Midfielder Rose Lavelle leads a new generation of talent as the U.S. tries to defend its World Cup title. (Jeff Roberson)

The U.S. national team has long dominated women’s soccer, claiming three of seven World Cup titles — including the 2015 edition — since the tournament began in 1991. But none of those championships came back-to-back, as the Americans fell short in the semifinals during both of their previous title defenses. As the 2019 World Cup in France begins Friday, with the U.S. kicking off Tuesday against Thailand, here are five storylines to watch as coach Jill Ellis’ team tries to make American soccer history.

Is the next U.S. generation ready?

Relying too much on proven but past-their-prime players has been the folly of many a defending champ, in both women’s and men’s World Cups. To Ellis’ credit, she has balanced her roster, bringing 12 World Cup veterans and 11 newcomers to France. Of those debutantes, cheeky playmaker Rose Lavelle, do-everything midfielder Lindsey Horan and steady center back Abby Dahlkemper figure to be particularly influential. Also look out for winger Mallory Pugh, 21, who presents a change of pace up front, and utility player Crystal Dunn, who has something to prove after being the last cut from the 2015 squad.

Carli Lloyd is a two-time winner of FIFA's world player of the year award. (Toni L. Sandys/The Washington Post)

What role will Carli Lloyd play?

The two-time FIFA world player of the year — who you may recall notching a hat trick in the first 16 minutes of the 2015 World Cup final — is still in the mix at age 36. Although Lloyd has lost a step, the longtime midfielder has reinvented herself as a reserve striker. Always a player who thrives on the biggest stages — she scored game-winners in two Olympic gold medal matches — Lloyd is rounding into form right on cue, with five goals over the Americans’ final four tune-up matches. With Lloyd, Pugh and Christen Press, the U.S. has no shortage of lethal options off the bench.

How will the U.S. defense hold up?

Becky Sauerbrunn, regarded as perhaps the world’s finest defender, is still holding things down in the back. But the unit around her has been overhauled. Julie Ertz’s move from defense to midfield means Sauerbrunn has a new center back partner in Dahlkemper. The left back, Dunn, is versatile but more comfortable in the attack. Goalkeeper Alyssa Naeher is facing her first real test, having long bided her time as Hope Solo’s backup. Even Kelley O’Hara, a proven veteran at right back, is something of a question mark after only recently returning from a lingering ankle injury.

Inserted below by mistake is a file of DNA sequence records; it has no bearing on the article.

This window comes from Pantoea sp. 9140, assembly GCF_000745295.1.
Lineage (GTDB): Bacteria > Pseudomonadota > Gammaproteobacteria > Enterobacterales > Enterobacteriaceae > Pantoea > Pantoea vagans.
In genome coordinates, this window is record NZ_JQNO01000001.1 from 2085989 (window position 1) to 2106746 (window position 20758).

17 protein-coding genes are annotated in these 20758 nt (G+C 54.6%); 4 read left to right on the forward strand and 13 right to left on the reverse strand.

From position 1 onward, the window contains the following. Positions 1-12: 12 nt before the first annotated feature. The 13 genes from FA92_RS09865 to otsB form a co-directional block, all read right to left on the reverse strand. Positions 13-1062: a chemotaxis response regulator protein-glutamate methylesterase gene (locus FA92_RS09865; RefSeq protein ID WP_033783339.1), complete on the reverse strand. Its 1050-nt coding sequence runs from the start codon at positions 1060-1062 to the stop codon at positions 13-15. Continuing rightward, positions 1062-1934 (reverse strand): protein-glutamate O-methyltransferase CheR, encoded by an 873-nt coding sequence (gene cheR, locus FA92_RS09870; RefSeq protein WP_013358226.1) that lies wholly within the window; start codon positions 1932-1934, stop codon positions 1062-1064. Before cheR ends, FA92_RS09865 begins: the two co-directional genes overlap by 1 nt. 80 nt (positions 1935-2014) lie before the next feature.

Coach Jill Ellis led the U.S. women's national team to the 2015 World Cup title. (Steve Luciano)

Is Jill Ellis up to the challenge as coach?

Ellis pressed the right buttons in 2015, as lineup tweaks and a formation change led the U.S. to the title. But after the coach shepherded the worst U.S. finish in Olympic history — a quarterfinal exit in 2016 — she embarked on a slew of polarizing tactical experiments. Ellis now deploys a 4-3-3 formation, with two advanced midfielders and aggressive outside backs. It’s a look that offers plenty of firepower but also could prove defensively vulnerable. Her decisions to omit defender Casey Short and midfielder McCall Zerboni also could loom large if the U.S. needs to call upon its depth.

Can the U.S. finally go back-to-back?

If the U.S. does repeat as champion, it’ll likely be thanks in no small part to its attacking trio: creative wingers Tobin Heath and Megan Rapinoe, plus ruthlessly efficient striker Alex Morgan (who has 101 goals in 163 international games). How the bracket comes together also will be key. The U.S. should have no problem getting out of a group with Thailand, Chile and Sweden. But considering that a first-place finish would put the U.S. on a quarterfinal collision course with host France, the Americans, strangely enough, could have an easier path if they advance as the group runner-up.